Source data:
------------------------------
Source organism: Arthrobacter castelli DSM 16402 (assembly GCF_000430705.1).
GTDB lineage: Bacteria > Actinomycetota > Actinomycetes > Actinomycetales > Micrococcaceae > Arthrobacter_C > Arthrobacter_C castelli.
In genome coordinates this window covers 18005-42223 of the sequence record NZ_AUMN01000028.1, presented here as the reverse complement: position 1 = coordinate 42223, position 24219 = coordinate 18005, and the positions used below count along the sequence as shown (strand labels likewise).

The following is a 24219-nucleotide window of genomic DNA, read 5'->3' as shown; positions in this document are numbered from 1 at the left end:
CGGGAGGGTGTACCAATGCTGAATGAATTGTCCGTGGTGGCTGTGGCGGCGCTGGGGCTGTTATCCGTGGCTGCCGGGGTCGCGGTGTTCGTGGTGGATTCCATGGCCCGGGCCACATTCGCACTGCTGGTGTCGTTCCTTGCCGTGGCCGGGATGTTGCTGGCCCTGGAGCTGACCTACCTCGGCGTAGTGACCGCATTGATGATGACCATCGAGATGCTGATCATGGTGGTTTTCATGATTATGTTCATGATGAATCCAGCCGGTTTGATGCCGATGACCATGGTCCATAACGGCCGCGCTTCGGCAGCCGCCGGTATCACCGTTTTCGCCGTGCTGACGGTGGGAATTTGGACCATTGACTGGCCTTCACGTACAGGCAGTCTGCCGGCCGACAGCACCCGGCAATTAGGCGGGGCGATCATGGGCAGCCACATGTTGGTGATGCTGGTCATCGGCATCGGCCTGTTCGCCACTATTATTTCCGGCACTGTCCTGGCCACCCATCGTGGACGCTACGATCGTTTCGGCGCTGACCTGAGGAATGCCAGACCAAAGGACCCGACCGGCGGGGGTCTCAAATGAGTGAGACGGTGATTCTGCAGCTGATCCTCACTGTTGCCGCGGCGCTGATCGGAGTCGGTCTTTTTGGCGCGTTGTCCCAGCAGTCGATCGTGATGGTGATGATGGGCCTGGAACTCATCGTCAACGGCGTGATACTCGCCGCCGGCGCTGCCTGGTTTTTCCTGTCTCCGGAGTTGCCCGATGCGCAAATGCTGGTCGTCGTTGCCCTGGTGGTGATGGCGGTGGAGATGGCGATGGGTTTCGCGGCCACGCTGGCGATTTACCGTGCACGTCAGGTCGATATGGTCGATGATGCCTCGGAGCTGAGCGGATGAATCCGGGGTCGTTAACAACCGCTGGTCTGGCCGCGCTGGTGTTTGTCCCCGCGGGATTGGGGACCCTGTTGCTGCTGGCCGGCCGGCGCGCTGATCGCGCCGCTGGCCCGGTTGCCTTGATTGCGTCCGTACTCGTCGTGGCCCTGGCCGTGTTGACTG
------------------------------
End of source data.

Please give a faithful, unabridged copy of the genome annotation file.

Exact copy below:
Source organism: Arthrobacter castelli DSM 16402 (assembly GCF_000430705.1).
GTDB lineage: Bacteria > Actinomycetota > Actinomycetes > Actinomycetales > Micrococcaceae > Arthrobacter_C > Arthrobacter_C castelli.
In genome coordinates this window covers 18005-42223 of the sequence record NZ_AUMN01000028.1, presented here as the reverse complement: position 1 = coordinate 42223, position 24219 = coordinate 18005, and the positions used below count along the sequence as shown (strand labels likewise).

The following is a 24219-nucleotide window of genomic DNA, read 5'->3' as shown; positions in this document are numbered from 1 at the left end:
CGGGAGGGTGTACCAATGCTGAATGAATTGTCCGTGGTGGCTGTGGCGGCGCTGGGGCTGTTATCCGTGGCTGCCGGGGTCGCGGTGTTCGTGGTGGATTCCATGGCCCGGGCCACATTCGCACTGCTGGTGTCGTTCCTTGCCGTGGCCGGGATGTTGCTGGCCCTGGAGCTGACCTACCTCGGCGTAGTGACCGCATTGATGATGACCATCGAGATGCTGATCATGGTGGTTTTCATGATTATGTTCATGATGAATCCAGCCGGTTTGATGCCGATGACCATGGTCCATAACGGCCGCGCTTCGGCAGCCGCCGGTATCACCGTTTTCGCCGTGCTGACGGTGGGAATTTGGACCATTGACTGGCCTTCACGTACAGGCAGTCTGCCGGCCGACAGCACCCGGCAATTAGGCGGGGCGATCATGGGCAGCCACATGTTGGTGATGCTGGTCATCGGCATCGGCCTGTTCGCCACTATTATTTCCGGCACTGTCCTGGCCACCCATCGTGGACGCTACGATCGTTTCGGCGCTGACCTGAGGAATGCCAGACCAAAGGACCCGACCGGCGGGGGTCTCAAATGAGTGAGACGGTGATTCTGCAGCTGATCCTCACTGTTGCCGCGGCGCTGATCGGAGTCGGTCTTTTTGGCGCGTTGTCCCAGCAGTCGATCGTGATGGTGATGATGGGCCTGGAACTCATCGTCAACGGCGTGATACTCGCCGCCGGCGCTGCCTGGTTTTTCCTGTCTCCGGAGTTGCCCGATGCGCAAATGCTGGTCGTCGTTGCCCTGGTGGTGATGGCGGTGGAGATGGCGATGGGTTTCGCGGCCACGCTGGCGATTTACCGTGCACGTCAGGTCGATATGGTCGATGATGCCTCGGAGCTGAGCGGATGAATCCGGGGTCGTTAACAACCGCTGGTCTGGCCGCGCTGGTGTTTGTCCCCGCGGGATTGGGGACCCTGTTGCTGCTGGCCGGCCGGCGCGCTGATCGCGCCGCTGGCCCGGTTGCCTTGATTGCGTCCGTACTCGTCGTGGCCCTGGCCGTGTTGACTG